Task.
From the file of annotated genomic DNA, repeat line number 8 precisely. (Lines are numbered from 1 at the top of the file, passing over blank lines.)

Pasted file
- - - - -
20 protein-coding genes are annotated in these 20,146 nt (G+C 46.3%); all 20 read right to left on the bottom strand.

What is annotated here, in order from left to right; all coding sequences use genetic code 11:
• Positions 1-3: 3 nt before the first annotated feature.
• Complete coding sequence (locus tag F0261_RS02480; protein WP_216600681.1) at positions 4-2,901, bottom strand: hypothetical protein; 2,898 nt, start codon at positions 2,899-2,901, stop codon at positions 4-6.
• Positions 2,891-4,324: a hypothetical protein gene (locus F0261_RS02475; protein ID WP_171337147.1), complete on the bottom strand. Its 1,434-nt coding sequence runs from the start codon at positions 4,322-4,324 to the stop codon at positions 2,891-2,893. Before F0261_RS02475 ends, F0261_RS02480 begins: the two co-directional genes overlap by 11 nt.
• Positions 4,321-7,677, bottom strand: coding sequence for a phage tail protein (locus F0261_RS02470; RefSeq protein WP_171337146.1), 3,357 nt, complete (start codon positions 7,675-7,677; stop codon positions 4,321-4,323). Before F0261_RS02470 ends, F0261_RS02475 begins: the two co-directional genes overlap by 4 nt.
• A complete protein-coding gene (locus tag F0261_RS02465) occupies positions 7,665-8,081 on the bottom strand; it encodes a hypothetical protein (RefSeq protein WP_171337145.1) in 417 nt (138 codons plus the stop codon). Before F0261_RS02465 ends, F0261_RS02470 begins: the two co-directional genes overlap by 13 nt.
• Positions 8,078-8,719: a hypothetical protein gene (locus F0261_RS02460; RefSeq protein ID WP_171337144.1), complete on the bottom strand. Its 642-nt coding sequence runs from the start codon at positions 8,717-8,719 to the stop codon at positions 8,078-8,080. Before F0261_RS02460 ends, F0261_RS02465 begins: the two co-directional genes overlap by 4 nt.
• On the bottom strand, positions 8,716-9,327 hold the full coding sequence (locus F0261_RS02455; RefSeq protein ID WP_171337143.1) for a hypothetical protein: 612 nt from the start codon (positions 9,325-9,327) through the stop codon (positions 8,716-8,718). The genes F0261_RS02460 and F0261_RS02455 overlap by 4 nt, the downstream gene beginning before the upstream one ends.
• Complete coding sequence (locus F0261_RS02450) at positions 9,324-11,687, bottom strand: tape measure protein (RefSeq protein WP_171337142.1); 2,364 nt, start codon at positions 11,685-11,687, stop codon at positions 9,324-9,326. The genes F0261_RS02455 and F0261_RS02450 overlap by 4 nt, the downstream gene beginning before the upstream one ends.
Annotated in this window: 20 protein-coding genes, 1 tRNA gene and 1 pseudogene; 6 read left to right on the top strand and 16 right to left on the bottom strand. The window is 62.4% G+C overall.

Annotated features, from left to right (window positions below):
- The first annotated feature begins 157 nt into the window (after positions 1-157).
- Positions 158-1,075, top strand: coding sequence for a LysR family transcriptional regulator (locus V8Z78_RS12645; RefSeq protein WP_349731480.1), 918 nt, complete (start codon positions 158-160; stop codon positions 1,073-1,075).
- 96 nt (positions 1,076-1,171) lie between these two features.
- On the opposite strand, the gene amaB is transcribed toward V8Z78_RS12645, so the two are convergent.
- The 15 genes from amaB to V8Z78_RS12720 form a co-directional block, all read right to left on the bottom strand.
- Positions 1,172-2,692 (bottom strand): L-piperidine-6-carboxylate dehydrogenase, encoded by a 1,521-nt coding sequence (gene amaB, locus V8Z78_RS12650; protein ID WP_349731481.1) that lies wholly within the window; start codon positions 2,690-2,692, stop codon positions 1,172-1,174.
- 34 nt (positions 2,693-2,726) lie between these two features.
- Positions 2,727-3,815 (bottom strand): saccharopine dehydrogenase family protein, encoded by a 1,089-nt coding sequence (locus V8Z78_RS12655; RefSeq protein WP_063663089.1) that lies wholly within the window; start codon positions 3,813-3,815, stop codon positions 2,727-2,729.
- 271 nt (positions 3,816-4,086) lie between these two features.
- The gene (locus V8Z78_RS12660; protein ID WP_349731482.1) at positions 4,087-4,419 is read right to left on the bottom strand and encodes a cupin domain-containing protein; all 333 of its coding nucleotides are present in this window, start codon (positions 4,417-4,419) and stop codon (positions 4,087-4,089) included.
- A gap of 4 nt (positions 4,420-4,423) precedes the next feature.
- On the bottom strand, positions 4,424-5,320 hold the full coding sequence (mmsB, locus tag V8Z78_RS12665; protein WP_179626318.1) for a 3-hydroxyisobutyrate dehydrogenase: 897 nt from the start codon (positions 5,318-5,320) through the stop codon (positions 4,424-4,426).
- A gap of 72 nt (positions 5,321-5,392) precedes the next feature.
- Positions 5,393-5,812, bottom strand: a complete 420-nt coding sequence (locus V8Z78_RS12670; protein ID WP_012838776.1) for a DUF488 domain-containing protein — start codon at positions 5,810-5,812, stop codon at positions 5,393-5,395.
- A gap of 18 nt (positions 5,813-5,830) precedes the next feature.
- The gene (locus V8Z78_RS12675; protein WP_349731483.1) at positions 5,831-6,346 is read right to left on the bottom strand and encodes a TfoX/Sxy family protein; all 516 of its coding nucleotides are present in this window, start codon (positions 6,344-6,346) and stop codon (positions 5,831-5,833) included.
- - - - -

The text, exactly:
• Positions 8,078-8,719: a hypothetical protein gene (locus F0261_RS02460; RefSeq protein ID WP_171337144.1), complete on the bottom strand. Its 642-nt coding sequence runs from the start codon at positions 8,717-8,719 to the stop codon at positions 8,078-8,080. Before F0261_RS02460 ends, F0261_RS02465 begins: the two co-directional genes overlap by 4 nt.